PI: Who has been the toughest individual matchup you’ve ever faced?
BG: I don’t even know. This is a question I have to think about, but I don't want to think about it too long. But, I don’t know, I really don't. A lot of great players, but at the end of the day we're just competing, and I feel like nobody really got the best of me. But there’s some great players that played and from Dior Johnson to Jay Gort [to] Jean Montero, there's a lot of great players that I played, so I don't know who's the toughest, but I played a lot of great players in the last two years.
PI: What was OTE’s pitch to you?
BG: So us being like the first ones committing and we’ll set the bar for all the younger people looking up to us and just having kids believing their dreams and follow our footsteps next — and we want this league to expand. We have a lot of talented players and once they see our draft class, the kids here, they get into the NBA Draft and proceed to the NBA. We got some kids that are going this year, so once they see some kids making it to the league, this league is gonna grow. And that's what it's all about, leaving your legacy. And I feel like this is the best situation for me and for my path. And I feel like it's easier for me, my path to the NBA. There’s so many connections.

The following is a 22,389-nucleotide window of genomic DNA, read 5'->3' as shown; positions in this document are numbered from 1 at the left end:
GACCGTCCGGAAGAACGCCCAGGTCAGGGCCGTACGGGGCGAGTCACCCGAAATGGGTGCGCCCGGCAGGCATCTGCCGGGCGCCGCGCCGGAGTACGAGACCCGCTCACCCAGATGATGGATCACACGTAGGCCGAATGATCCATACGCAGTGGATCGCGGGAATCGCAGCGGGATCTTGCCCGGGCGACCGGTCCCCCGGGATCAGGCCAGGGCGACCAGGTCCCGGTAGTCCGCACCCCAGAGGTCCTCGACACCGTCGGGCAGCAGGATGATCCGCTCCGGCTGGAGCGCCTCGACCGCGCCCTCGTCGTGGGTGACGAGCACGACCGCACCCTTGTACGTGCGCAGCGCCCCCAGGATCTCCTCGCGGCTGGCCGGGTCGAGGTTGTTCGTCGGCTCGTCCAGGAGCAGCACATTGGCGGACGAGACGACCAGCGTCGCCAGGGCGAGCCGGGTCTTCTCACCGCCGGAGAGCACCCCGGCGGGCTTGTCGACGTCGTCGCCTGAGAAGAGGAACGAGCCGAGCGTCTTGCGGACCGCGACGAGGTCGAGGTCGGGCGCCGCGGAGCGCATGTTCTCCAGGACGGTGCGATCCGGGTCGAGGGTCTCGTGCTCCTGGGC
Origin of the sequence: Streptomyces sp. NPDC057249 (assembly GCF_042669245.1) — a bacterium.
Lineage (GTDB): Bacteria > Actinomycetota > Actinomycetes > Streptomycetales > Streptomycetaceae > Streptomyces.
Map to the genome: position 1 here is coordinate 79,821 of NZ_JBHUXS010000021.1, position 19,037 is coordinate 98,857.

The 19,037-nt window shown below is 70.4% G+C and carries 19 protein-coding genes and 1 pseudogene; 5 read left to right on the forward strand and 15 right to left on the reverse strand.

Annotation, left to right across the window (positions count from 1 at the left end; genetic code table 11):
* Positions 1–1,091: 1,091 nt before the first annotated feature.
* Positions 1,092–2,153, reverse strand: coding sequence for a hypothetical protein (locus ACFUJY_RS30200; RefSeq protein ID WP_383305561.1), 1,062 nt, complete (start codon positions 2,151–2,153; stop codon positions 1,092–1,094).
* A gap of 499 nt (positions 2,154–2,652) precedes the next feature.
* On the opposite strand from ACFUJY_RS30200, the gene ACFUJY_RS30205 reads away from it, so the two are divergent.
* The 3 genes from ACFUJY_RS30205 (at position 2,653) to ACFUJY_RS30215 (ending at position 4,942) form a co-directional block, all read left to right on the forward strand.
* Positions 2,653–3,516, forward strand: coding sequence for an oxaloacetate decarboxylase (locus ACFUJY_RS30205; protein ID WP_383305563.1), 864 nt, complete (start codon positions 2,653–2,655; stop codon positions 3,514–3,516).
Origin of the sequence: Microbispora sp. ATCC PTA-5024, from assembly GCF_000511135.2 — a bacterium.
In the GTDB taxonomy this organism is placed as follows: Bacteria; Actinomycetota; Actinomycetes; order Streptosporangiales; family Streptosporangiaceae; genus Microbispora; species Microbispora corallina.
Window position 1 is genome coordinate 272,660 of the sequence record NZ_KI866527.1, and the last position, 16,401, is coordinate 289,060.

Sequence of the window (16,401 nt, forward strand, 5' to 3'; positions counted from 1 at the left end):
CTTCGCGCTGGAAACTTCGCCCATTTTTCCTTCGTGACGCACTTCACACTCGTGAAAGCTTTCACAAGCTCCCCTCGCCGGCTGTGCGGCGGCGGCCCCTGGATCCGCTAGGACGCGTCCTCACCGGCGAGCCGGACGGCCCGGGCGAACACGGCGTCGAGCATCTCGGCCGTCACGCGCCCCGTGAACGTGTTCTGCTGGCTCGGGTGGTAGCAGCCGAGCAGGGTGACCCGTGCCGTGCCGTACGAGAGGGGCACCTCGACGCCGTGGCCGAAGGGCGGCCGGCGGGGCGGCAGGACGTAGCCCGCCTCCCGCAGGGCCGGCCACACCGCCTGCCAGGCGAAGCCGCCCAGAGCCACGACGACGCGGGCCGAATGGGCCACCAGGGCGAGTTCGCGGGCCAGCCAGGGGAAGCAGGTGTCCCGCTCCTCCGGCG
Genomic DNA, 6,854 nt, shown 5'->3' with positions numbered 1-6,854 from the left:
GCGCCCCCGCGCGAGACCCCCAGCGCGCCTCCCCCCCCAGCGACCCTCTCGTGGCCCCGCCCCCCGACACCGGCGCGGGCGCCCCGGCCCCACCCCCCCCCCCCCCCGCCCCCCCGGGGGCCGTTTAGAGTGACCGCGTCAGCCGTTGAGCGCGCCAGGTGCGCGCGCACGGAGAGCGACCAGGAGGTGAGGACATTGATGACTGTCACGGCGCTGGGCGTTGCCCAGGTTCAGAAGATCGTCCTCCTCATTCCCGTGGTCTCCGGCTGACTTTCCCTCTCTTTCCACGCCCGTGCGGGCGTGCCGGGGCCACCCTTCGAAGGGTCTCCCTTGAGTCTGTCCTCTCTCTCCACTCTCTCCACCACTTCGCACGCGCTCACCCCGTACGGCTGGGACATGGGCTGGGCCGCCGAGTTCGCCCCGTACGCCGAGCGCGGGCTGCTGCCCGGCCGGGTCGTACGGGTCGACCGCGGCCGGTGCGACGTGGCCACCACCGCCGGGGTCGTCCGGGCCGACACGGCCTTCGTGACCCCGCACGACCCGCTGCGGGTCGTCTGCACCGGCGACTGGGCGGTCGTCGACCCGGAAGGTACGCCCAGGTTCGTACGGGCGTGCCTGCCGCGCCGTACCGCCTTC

PI: What’s an interesting anecdote or funny story you feel is unique or special to your recruitment to OTE, specifically?
BG: I’d say probably the funniest time is when…I probably have two stories. When we went to iFLY and we did indoor skydiving and this dude Belfort, he ended up finally getting to do the activity with us but everybody was all laughing so it was kind of a cool story. He finally got out his box and did something fun with us. So that was definitely one of the funniest stories. And after practice one day, Coach Ollie doesn't do a lot of social media stuff, he just tries to stay business — you know, basketball-related — and we got him to do a TikTok after practice and then you know, he walked out and he did it with us and everybody was laughing, so he did it with me and one of my other teammates…it was funny.